Published November 10, 2011
Contrary to previous findings, a new study hints that restless legs syndrome, or RLS, is not more common in people with early Parkinson's disease.
Because the night-time involuntary jerking and flexing is sometimes treated with the same type of drugs as Parkinson's, researchers have wondered if they're related, as some reports have suggested.
The new study found that RLS itself wasn't linked with the movement disorder. Instead, other types of leg restlessness, that happened during the daytime as well, were more common in people just starting to show Parkinson's symptoms.
"The real takeaway is, restless legs syndrome is not more prevalent in patients with early Parkinson's disease than in the general population," said Michaela Gjerstad, from the Stavanger University Hospital in Norway, who worked on the study.
The strange condition, which remains controversial, causes unpleasant sensations in the legs when a person is at rest, triggering an uncontrollable urge to move the legs to get relief. Its exact cause is unknown.
General urges to move the legs could be a part of early Parkinson's, Gjerstad told Reuters Health, and may get better with treatment.
But, she added, when patients with Parkinson's complain of having restless legs, doctors should also look into whether other types of medication (such as antidepressants), lower back pain or iron deficiency might be to blame.
Her study included 200 Norwegians with recently diagnosed Parkinson's, who weren't on medication for the disease, and another 173 people of similar ages without Parkinson's. They were interviewed by neurologists and nurses about their sleep problems, including whether they had symptoms of RLS.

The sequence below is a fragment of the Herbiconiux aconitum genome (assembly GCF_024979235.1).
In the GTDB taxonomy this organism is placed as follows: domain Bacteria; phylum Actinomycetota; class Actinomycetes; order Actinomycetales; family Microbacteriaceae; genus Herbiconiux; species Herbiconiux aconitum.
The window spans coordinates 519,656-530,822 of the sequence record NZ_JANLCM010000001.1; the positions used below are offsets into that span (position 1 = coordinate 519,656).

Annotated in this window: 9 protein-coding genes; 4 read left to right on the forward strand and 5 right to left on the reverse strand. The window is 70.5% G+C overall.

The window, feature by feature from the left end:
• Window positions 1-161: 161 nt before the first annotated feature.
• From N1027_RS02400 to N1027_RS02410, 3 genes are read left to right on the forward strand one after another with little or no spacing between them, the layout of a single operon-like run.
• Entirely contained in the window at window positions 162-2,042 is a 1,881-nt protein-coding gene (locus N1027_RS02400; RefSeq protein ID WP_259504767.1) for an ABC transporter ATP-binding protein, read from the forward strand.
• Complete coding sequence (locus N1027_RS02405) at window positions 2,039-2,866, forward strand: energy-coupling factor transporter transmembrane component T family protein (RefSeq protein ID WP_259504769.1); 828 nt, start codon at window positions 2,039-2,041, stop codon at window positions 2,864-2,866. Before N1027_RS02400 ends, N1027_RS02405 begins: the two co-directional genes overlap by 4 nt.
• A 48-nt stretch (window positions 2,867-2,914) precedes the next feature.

Four in every ten Parkinson's patients, compared to less than two in ten controls, said they had some sort of leg restlessness at night or during the day.
But when the researchers looked for people who met the criteria for an RLS diagnosis, it wasn't any more common among Parkinson's patients.
General leg restlessness that didn't qualify as RLS, however, was reported by more than twice as many people with Parkinson's disease as without. Thirteen percent of Parkinson's patients had those symptoms, compared to less than six percent of the comparison group, Gjerstad and her colleagues reported Wednesday in the journal Neurology.
RLS has been heavily promoted in disease-awareness campaigns. But the phenomenon generally isn't thought to signal a serious medical condition, and some experts view the campaigns as little more than disease-mongering. Among the general population, symptoms may go away with lifestyle changes, such as relaxation, exercise, getting enough iron and avoiding caffeine.
Still, previous studies have suggested that RLS occurs up to five times as often in people with Parkinson's disease, Gjerstad said, and may be linked to low dopamine levels. Drugs called dopamine agonists are sometimes prescribed for both RLS and Parkinson's independently.
Dr. Xiang Gao, who studies both conditions at Harvard Medical School in Boston, said the findings should be "put in the bigger context of all published literature on this topic." That evidence generally does suggest a link between Parkinson's and RLS, he said.
"I think their conclusion is too strong, based on this small sample size," he told Reuters Health, adding that the study also didn't take into account other aspects of health and lifestyle that may affect risk of RLS and Parkinson's differently, including weight and caffeine intake.
Still, Gao said it does bring up the interesting question of whether other types of leg restlessness may be more common with Parkinson's as well. Future studies are needed to better understand that link and what it means for people with restless legs, he added.